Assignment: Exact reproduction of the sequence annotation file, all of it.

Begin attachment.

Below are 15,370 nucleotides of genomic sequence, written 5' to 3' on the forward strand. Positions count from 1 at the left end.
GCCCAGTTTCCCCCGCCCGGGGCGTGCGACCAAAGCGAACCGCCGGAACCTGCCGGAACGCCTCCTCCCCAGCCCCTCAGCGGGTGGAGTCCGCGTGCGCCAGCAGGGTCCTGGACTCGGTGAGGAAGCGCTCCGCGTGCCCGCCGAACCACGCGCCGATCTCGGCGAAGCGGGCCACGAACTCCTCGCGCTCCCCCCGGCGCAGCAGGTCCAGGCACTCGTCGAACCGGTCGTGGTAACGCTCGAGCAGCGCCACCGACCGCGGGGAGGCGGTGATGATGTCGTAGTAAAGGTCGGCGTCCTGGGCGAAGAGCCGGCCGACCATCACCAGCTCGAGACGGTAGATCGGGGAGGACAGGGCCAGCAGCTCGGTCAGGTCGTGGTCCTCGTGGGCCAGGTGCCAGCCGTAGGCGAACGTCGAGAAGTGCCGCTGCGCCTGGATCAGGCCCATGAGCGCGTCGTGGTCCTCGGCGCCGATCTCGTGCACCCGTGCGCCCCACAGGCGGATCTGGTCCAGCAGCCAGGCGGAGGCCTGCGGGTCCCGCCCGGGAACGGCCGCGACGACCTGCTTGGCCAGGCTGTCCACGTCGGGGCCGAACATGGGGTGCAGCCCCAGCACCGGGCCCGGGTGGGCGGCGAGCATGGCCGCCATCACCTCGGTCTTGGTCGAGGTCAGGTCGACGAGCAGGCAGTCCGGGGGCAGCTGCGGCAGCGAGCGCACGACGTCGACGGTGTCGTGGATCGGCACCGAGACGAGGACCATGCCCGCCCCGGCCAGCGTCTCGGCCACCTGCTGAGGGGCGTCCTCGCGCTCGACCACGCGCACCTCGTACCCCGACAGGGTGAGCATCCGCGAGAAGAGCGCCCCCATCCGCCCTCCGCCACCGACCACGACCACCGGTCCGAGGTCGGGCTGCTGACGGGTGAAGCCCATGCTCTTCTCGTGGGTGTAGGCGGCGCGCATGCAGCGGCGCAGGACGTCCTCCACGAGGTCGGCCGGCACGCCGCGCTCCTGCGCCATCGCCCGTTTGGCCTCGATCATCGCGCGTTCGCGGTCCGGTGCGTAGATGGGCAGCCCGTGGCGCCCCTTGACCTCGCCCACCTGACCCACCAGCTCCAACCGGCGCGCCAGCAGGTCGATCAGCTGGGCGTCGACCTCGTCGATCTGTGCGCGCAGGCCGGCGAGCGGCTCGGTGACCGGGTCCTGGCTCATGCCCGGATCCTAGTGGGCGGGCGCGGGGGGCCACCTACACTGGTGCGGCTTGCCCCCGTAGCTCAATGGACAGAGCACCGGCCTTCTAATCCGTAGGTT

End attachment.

Below are 15,370 nucleotides of genomic sequence, written 5' to 3' on the forward strand. Positions count from 1 at the left end.
GCCCAGTTTCCCCCGCCCGGGGCGTGCGACCAAAGCGAACCGCCGGAACCTGCCGGAACGCCTCCTCCCCAGCCCCTCAGCGGGTGGAGTCCGCGTGCGCCAGCAGGGTCCTGGACTCGGTGAGGAAGCGCTCCGCGTGCCCGCCGAACCACGCGCCGATCTCGGCGAAGCGGGCCACGAACTCCTCGCGCTCCCCCCGGCGCAGCAGGTCCAGGCACTCGTCGAACCGGTCGTGGTAACGCTCGAGCAGCGCCACCGACCGCGGGGAGGCGGTGATGATGTCGTAGTAAAGGTCGGCGTCCTGGGCGAAGAGCCGGCCGACCATCACCAGCTCGAGACGGTAGATCGGGGAGGACAGGGCCAGCAGCTCGGTCAGGTCGTGGTCCTCGTGGGCCAGGTGCCAGCCGTAGGCGAACGTCGAGAAGTGCCGCTGCGCCTGGATCAGGCCCATGAGCGCGTCGTGGTCCTCGGCGCCGATCTCGTGCACCCGTGCGCCCCACAGGCGGATCTGGTCCAGCAGCCAGGCGGAGGCCTGCGGGTCCCGCCCGGGAACGGCCGCGACGACCTGCTTGGCCAGGCTGTCCACGTCGGGGCCGAACATGGGGTGCAGCCCCAGCACCGGGCCCGGGTGGGCGGCGAGCATGGCCGCCATCACCTCGGTCTTGGTCGAGGTCAGGTCGACGAGCAGGCAGTCCGGGGGCAGCTGCGGCAGCGAGCGCACGACGTCGACGGTGTCGTGGATCGGCACCGAGACGAGGACCATGCCCGCCCCGGCCAGCGTCTCGGCCACCTGCTGAGGGGCGTCCTCGCGCTCGACCACGCGCACCTCGTACCCCGACAGGGTGAGCATCCGCGAGAAGAGCGCCCCCATCCGCCCTCCGCCACCGACCACGACCACCGGTCCGAGGTCGGGCTGCTGACGGGTGAAGCCCATGCTCTTCTCGTGGGTGTAGGCGGCGCGCATGCAGCGGCGCAGGACGTCCTCCACGAGGTCGGCCGGCACGCCGCGCTCCTGCGCCATCGCCCGTTTGGCCTCGATCATCGCGCGTTCGCGGTCCGGTGCGTAGATGGGCAGCCCGTGGCGCCCCTTGACCTCGCCCACCTGACCCACCAGCTCCAACCGGCGCGCCAGCAGGTCGATCAGCTGGGCGTCGACCTCGTCGATCTGTGCGCGCAGGCCGGCGAGCGGCTCGGTGACCGGGTCCTGGCTCATGCCCGGATCCTAGTGGGCGGGCGCGGGGGGCCACCTACACTGGTGCGGCTTGCCCCCGTAGCTCAATGGACAGAGCACCGGCCTTCTAATCCGTAGGTT